MeshNetworks Gets FCC Approval

By Eric Griffith

November 13, 2002

The company behind self-healing 802.11-based networking push has government approval to sell its products nationwide.

This week, the Federal Communications Commission gave MeshNetworks' long awaited MeshLAN multi-hoping 802.11 network products full regulatory approval so the company can sell its technology nationwide.

"What we were doing was working under an experimental license," explains Rick Rotondo, VP of technical marketing at MeshNetworks. "We could do trials and demos but we couldn't sell it. To sell radio equipment in the US, it has to pass the FCC tests for emissions, interference, all sorts of stuff. Every frequency band has requirements. Since we're in Part 15, we had to pass all the requirements to operate and sell a device."

MeshNetworks has two technologies that can work in tandem or separately. The first is the Mesh Enabled Architecture (mea) mobile wireless broadband, which Rotondo calls a cousin to 802.11b but with a higher-performance radio. mea products are for wireless applications in vehicles and consumer electronics and utilize a proprietary military radio technology called quad-division multiple access (QDMA), originally developed by ITT Industries. Mea products approved by the FCC include the IAP6300 Intelligent Access Point and MWR6300 Wireless Router.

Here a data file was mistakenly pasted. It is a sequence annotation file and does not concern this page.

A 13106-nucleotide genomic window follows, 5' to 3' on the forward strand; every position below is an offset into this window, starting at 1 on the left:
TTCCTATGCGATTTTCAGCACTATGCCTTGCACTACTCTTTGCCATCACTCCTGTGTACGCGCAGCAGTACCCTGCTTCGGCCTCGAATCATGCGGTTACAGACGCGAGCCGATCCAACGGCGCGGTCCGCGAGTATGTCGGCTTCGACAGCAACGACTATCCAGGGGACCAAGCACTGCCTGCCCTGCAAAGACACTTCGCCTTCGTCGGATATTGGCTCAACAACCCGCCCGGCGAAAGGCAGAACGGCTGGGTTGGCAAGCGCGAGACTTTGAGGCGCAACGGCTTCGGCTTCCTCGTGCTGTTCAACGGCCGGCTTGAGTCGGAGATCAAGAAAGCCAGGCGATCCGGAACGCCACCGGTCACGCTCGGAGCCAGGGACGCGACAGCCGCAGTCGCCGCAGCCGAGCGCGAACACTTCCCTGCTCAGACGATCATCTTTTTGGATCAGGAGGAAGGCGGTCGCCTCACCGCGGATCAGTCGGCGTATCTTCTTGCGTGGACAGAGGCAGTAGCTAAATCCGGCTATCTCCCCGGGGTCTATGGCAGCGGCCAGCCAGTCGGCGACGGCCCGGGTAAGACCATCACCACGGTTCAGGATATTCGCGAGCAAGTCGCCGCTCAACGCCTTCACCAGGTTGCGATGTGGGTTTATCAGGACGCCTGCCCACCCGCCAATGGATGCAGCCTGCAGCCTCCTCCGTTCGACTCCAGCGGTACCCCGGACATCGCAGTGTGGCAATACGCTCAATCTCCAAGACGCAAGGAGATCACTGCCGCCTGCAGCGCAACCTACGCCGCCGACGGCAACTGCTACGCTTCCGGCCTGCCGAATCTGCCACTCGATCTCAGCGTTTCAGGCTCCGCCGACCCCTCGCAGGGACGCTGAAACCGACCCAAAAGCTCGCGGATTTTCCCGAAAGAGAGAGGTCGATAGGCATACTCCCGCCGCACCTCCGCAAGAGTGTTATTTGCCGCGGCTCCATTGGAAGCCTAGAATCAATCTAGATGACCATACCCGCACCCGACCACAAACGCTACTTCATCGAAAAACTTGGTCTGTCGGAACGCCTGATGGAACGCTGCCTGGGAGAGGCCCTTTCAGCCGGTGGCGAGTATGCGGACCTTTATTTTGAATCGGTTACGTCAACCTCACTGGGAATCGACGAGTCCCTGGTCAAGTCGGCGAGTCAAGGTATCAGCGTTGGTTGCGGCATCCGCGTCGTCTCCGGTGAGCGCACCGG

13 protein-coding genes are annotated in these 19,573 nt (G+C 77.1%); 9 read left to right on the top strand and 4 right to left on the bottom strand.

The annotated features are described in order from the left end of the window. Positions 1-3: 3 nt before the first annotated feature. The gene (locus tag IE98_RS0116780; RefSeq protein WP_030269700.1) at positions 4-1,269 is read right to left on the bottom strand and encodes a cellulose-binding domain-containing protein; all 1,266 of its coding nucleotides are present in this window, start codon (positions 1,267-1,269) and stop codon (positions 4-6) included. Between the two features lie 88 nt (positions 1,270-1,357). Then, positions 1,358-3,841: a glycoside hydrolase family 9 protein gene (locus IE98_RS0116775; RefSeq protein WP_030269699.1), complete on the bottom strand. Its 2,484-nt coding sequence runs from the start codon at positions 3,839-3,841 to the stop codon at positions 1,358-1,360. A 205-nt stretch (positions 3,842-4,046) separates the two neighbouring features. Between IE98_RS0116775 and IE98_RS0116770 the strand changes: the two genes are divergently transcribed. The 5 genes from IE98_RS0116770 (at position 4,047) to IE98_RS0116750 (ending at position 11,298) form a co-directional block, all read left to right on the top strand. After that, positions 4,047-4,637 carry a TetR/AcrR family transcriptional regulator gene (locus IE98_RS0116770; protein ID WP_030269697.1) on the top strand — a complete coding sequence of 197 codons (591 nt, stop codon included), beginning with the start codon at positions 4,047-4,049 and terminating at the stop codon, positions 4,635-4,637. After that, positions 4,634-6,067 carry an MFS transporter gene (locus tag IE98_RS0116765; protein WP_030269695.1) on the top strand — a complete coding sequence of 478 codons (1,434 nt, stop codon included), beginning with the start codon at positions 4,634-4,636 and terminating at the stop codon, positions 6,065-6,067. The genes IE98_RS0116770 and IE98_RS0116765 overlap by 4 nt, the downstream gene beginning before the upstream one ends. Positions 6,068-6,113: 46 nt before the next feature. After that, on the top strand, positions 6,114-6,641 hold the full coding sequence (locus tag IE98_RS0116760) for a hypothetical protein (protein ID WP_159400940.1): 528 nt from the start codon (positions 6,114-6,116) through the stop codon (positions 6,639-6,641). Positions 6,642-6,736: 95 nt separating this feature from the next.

The 802.11b-based MeshLAN is software that turns what would be an ad-hoc network into a multi-hopping net with theoretically unlimited range if enough compatible clients are found. The company has coupled the software specifically with hardware products based on Intersil PRISM 2.5 and 3.0 chipsets, so they can get client systems up and running with minimal fuss -- FCC approval was on the hardware aspect of this coupling. The products approved include the MeshLAN Multi-Hopping 802.11b AP400 Access Point and WR400 Wireless Router.

The software is available to original equipment manufacturers (OEMs) that want to add mesh networking. They will port the MeshLAN software to other chipsets for customers.

"We will sell this as long as there aren't OEMs doing it," says Rotondo. "As soon as the OEMs are doing it, we'll let them sell the hardware. Maybe we'll private label theirs and still sell it." Product pricing was not announced.

Eric Griffith is the managing editor of 802.11 Planet.

802.11 Planet Conference Wanna Mesh yourself? Join us at the 802.11 Planet Conference & Expo, Dec. 3-5 in Santa Clara, CA. Rick Rotondo of MeshNetworks will be there with a workshop on Leveraging Multi-Hopping and the Mesh Architecture in 802.11 Networks.

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